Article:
A doll designer conceived and began developing the popular, multi-billion dollar Bratz doll line while working for toy giant Mattel Inc. before taking the idea to a relatively new company that went on to build a thriving, competitive business with the dolls, an attorney for Mattel told jurors Friday.
The allegation came during closing arguments in the three-month federal copyright infringement and trade secrets trial pitting Mattel against Los Angeles-based MGA Entertainment Inc., which exploded onto the toy scene in 2001 with the hip hop-inspired dolls marketed to the "tween" generation.
The jury got the case late Friday and will begin deliberations on Monday.
Hundreds of millions of dollars and the rights to a blockbuster toy are at stake in the complex case that has dragged on for six years.
Mattel claims in its lawsuit that MGA conspired with designer Carter Bryant to steal the idea for the dolls while Bryant worked for Mattel.
Mattel attorney Bill Price told jurors the company that makes the iconic Barbie doll was "burned by an opportunist with no fashion doll designers" of its own.
"The case really is about transforming a company and building a brand by using another company's confidential information and ideas, and that's wrong," Price said. "If you can use another company's confidential designs and innovation, competition will die."
MGA's attorney, however, told jurors Mattel's allegations were untrue and painted Mattel as a ruthless corporation bent on destroying anyone who threatened the dominance of its Barbie brand.
MGA has countersued Mattel, claiming the El Segundo-based company engaged in unfair business practices and sent gumshoes to spy on MGA at toy fairs after realizing Bratz dolls were siphoning sales from Barbie. MGA is asking jurors to award it damages for that alleged offense.
"This case is about how the world's biggest toy company tried to crush the only competitor against Barbie in the marketplace," MGA attorney Jennifer Keller said. "MGA invested millions of dollars and thousands of hours of labor ... and made Bratz into a brand, the successful brand it became.
"What happened here is Barbie lost the race," she said. "I'm sorry, but Barbie is at the 50-year mark and little Bratz was sprinting right past her."
A jury awarded Mattel $100 million in 2008 and found that Bryant had developed the Bratz concept while with Mattel. But the verdict was overturned and the case sent back for retrial.
On Friday, Price told jurors that Bryant developed the idea for the sexy, urban dolls while working for Mattel in 1999 then continued to work on a doll body sculpt, fashions and other features before he left Mattel _ all while working four hours a day for MGA in secret.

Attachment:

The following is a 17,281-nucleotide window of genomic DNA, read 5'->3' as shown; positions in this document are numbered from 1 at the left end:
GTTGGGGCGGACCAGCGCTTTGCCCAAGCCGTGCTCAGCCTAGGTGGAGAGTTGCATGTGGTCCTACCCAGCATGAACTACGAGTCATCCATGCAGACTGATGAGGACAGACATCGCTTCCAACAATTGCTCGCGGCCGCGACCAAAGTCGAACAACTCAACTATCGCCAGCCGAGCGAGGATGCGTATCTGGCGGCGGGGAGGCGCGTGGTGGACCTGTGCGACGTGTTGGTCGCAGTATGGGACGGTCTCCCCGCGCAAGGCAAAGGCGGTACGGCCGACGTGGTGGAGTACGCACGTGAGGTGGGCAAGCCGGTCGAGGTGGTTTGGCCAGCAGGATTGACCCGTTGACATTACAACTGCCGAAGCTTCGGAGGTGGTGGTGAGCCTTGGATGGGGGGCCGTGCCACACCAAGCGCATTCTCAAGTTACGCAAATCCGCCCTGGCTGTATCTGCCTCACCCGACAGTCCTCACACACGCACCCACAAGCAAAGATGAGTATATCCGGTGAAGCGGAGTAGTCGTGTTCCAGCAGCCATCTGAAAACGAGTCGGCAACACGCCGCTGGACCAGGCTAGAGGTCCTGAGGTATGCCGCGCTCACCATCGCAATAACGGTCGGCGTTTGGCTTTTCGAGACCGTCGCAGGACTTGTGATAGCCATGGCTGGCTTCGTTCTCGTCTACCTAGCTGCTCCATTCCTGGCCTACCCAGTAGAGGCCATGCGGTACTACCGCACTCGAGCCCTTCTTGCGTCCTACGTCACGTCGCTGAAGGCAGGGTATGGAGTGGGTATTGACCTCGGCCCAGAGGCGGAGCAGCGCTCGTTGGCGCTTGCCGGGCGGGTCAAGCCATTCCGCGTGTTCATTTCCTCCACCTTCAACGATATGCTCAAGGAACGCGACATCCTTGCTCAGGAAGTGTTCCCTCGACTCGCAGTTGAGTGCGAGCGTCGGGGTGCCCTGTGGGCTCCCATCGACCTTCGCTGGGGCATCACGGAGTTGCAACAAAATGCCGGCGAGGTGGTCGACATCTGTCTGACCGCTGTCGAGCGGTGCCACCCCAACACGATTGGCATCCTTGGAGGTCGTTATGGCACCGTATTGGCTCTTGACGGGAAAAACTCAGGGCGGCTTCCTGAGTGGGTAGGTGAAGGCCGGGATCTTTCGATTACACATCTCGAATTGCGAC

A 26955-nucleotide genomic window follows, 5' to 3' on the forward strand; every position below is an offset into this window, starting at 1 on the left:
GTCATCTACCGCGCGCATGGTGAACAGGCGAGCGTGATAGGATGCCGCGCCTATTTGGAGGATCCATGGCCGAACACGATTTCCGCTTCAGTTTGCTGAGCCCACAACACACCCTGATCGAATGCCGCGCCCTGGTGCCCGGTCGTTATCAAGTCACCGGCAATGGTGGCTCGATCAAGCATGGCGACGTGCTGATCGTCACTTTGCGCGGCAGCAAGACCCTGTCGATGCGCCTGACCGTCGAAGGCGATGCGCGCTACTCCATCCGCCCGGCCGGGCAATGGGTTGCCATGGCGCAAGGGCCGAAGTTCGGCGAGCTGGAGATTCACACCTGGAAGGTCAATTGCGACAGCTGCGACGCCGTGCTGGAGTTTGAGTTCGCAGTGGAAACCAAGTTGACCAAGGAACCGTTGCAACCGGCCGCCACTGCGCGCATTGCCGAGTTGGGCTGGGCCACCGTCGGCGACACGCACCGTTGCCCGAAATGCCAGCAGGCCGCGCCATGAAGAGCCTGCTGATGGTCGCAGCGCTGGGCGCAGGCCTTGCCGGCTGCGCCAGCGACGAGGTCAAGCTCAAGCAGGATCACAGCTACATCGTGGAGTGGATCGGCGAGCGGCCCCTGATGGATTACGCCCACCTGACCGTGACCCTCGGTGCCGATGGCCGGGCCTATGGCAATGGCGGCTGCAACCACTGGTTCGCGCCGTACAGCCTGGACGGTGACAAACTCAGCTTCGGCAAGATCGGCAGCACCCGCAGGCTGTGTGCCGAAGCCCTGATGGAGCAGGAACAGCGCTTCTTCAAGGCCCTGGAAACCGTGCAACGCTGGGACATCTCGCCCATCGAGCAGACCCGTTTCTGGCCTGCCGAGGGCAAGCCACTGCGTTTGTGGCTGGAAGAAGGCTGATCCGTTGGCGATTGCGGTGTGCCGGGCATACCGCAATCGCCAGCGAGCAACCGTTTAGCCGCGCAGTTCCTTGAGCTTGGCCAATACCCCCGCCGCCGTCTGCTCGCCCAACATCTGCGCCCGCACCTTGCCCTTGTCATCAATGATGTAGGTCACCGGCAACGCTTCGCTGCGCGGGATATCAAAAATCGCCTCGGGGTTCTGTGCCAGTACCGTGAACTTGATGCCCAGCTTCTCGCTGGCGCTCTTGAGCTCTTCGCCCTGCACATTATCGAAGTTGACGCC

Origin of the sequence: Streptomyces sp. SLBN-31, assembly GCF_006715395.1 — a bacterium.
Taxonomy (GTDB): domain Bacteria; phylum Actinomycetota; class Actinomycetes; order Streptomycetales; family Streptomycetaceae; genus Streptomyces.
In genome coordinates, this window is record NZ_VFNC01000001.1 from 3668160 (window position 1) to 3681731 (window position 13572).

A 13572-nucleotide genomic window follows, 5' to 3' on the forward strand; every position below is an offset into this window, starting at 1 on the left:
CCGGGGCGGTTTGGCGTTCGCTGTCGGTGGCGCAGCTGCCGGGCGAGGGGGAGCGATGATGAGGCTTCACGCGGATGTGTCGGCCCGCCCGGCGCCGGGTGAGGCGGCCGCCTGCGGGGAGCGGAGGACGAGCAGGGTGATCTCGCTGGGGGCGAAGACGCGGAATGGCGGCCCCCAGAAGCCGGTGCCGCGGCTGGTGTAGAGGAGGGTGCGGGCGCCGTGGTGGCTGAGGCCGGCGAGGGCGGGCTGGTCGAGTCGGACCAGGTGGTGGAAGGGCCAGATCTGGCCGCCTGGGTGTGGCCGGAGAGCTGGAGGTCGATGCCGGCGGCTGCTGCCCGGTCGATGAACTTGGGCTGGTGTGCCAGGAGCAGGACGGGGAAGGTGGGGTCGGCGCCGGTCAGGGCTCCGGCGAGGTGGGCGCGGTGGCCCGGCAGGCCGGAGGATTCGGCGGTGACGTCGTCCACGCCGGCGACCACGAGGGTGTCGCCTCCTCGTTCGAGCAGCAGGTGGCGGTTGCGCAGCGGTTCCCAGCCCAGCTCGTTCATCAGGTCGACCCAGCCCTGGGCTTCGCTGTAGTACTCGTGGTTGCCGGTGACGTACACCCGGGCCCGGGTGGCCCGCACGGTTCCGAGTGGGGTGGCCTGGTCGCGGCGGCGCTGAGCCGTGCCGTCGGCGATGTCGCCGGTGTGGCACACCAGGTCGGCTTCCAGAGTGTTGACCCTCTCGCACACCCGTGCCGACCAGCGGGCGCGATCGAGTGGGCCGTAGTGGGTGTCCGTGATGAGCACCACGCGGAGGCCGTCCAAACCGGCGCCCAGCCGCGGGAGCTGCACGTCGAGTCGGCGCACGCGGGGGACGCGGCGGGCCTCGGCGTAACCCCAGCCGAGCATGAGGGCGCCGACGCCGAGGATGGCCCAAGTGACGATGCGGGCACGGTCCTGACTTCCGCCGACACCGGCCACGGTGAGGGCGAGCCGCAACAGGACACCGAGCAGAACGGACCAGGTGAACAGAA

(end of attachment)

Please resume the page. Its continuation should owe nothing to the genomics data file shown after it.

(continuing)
Bryant also asked two Mattel employees to help him with the doll's face paint and hair as a personal favor, Price said.
Keller, however, said Bryant first sketched the dolls in 1998, when he was living in Missouri and working at a clothing store, and then further developed the sketches on his own time and using his own materials.
"He is exhausted emotionally, he's exhausted mentally and he's exhausted physically, but there's one thing he has never, ever waivered on: He created these drawings in 1998, back in Missouri," she said.
Key to the case is how jurors interpret the scope of an invention agreement that Bryant signed with Mattel.
The company believes the contract gives it ownership of all products invented during Bryant's employment at Mattel and that it also pertains to an employee's ideas. MGA attorneys say the contract doesn't refer to ideas and doesn't include work Bryant did at night or on weekends.
"He thought what he did on his own time, on his nights and weekends, was his and he owned it. That contract does not tell you any different," Keller said. "The 1999 inventions agreement makes no reference to ideas and that's not an accident."
Both toymakers have a lot on the line in the spat over Bratz.
MGA's CEO Isaac Larian said his company has spent $150 million on legal fees and been forced to lay off 300 employees as a result of the litigation. If jurors decide Mattel owns Bratz, it could create critical problems for MGA, which built its fortune on the line targeting 9- to 11-year-old girls.
Price said in his closing argument that Mattel lost $323.7 million in profits because of Bratz, while MGA has reaped $734.9 million in profits from the doll line.
In her statement, however, Keller told jurors even if they found that Bryant's drawings of the Bratz dolls belonged to Mattel, the most they could award was $2 million for copyright infringement and $7 million for trade secrets because MGA did the hard work to develop a "3-D doll from a 2-D drawing" and refreshed and expanded the doll line each year.
Mattel first sued Bryant in 2004 then settled with him on the eve of the first trial for $2 million while continuing to pursue its case against MGA.
In its countersuit, MGA accuses Mattel of using fake identification to spy on MGA at trade shows and threatening retailers and distributors who did business with MGA.
Keller said she believed Mattel owed MGA $149 million to $202 million in damages for "infiltration of MGA at the New York toy fair for seven straight years."
In closing arguments, Mattel attorney John Quinn said those allegations were false. Trade shows are mostly open affairs, he said, and many of the 114 trade secrets MGA accuses Mattel of stealing through spying were already public through news articles or press releases, he said.
"Their burden is to prove this, and what they've done is simply throw 114 things up against the wall," Quinn said.